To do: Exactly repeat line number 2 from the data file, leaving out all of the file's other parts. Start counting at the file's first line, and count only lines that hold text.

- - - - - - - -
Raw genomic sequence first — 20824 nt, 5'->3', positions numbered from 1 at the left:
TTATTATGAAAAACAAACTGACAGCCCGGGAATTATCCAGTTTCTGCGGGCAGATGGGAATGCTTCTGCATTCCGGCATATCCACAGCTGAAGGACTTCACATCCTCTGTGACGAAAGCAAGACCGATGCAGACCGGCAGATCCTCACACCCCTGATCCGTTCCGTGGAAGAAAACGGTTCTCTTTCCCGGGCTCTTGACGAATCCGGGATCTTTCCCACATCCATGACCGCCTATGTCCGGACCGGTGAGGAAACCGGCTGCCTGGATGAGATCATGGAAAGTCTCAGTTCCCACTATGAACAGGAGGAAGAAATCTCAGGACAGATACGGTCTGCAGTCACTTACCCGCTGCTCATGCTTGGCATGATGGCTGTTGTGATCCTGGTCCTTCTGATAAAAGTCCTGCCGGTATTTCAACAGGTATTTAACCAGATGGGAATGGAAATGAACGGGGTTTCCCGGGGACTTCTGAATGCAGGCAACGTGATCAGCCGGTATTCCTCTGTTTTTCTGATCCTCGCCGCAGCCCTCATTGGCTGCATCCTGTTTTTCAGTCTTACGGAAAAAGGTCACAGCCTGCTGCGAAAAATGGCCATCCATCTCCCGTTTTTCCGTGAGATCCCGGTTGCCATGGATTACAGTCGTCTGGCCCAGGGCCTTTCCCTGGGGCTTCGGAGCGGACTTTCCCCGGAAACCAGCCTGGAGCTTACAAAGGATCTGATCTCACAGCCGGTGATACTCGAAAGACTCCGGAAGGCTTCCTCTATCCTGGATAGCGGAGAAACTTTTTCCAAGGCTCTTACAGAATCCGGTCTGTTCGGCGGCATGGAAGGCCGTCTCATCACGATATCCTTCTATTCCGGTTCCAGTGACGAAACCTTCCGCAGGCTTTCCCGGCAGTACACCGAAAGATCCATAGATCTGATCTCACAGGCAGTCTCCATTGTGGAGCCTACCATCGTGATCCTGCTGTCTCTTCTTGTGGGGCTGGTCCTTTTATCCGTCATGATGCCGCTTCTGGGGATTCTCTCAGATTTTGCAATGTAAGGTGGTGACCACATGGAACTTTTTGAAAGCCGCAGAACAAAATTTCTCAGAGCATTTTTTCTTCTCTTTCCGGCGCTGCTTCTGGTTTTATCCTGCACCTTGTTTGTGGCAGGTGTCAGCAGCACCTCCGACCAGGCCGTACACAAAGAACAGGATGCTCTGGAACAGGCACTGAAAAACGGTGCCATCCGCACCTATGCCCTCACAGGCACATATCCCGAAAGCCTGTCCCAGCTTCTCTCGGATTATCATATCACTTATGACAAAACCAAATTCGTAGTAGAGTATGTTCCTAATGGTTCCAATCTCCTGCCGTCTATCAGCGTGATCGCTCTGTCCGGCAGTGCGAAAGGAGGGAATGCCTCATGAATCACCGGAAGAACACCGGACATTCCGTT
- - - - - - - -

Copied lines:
TTATTATGAAAAACAAACTGACAGCCCGGGAATTATCCAGTTTCTGCGGGCAGATGGGAATGCTTCTGCATTCCGGCATATCCACAGCTGAAGGACTTCACATCCTCTGTGACGAAAGCAAGACCGATGCAGACCGGCAGATCCTCACACCCCTGATCCGTTCCGTGGAAGAAAACGGTTCTCTTTCCCGGGCTCTTGACGAATCCGGGATCTTTCCCACATCCATGACCGCCTATGTCCGGACCGGTGAGGAAACCGGCTGCCTGGATGAGATCATGGAAAGTCTCAGTTCCCACTATGAACAGGAGGAAGAAATCTCAGGACAGATACGGTCTGCAGTCACTTACCCGCTGCTCATGCTTGGCATGATGGCTGTTGTGATCCTGGTCCTTCTGATAAAAGTCCTGCCGGTATTTCAACAGGTATTTAACCAGATGGGAATGGAAATGAACGGGGTTTCCCGGGGACTTCTGAATGCAGGCAACGTGATCAGCCGGTATTCCTCTGTTTTTCTGATCCTCGCCGCAGCCCTCATTGGCTGCATCCTGTTTTTCAGTCTTACGGAAAAAGGTCACAGCCTGCTGCGAAAAATGGCCATCCATCTCCCGTTTTTCCGTGAGATCCCGGTTGCCATGGATTACAGTCGTCTGGCCCAGGGCCTTTCCCTGGGGCTTCGGAGCGGACTTTCCCCGGAAACCAGCCTGGAGCTTACAAAGGATCTGATCTCACAGCCGGTGATACTCGAAAGACTCCGGAAGGCTTCCTCTATCCTGGATAGCGGAGAAACTTTTTCCAAGGCTCTTACAGAATCCGGTCTGTTCGGCGGCATGGAAGGCCGTCTCATCACGATATCCTTCTATTCCGGTTCCAGTGACGAAACCTTCCGCAGGCTTTCCCGGCAGTACACCGAAAGATCCATAGATCTGATCTCACAGGCAGTCTCCATTGTGGAGCCTACCATCGTGATCCTGCTGTCTCTTCTTGTGGGGCTGGTCCTTTTATCCGTCATGATGCCGCTTCTGGGGATTCTCTCAGATTTTGCAATGTAAGGTGGTGACCACATGGAACTTTTTGAAAGCCGCAGAACAAAATTTCTCAGAGCATTTTTTCTTCTCTTTCCGGCGCTGCTTCTGGTTTTATCCTGCACCTTGTTTGTGGCAGGTGTCAGCAGCACCTCCGACCAGGCCGTACACAAAGAACAGGATGCTCTGGAACAGGCACTGAAAAACGGTGCCATCCGCACCTATGCCCTCACAGGCACATATCCCGAAAGCCTGTCCCAGCTTCTCTCGGATTATCATATCACTTATGACAAAACCAAATTCGTAGTAGAGTATGTTCCTAATGGTTCCAATCTCCTGCCGTCTATCAGCGTGATCGCTCTGTCCGGCAGTGCGAAAGGAGGGAATGCCTCATGAATCACCGGAAGAACACCGGACATTCCGTT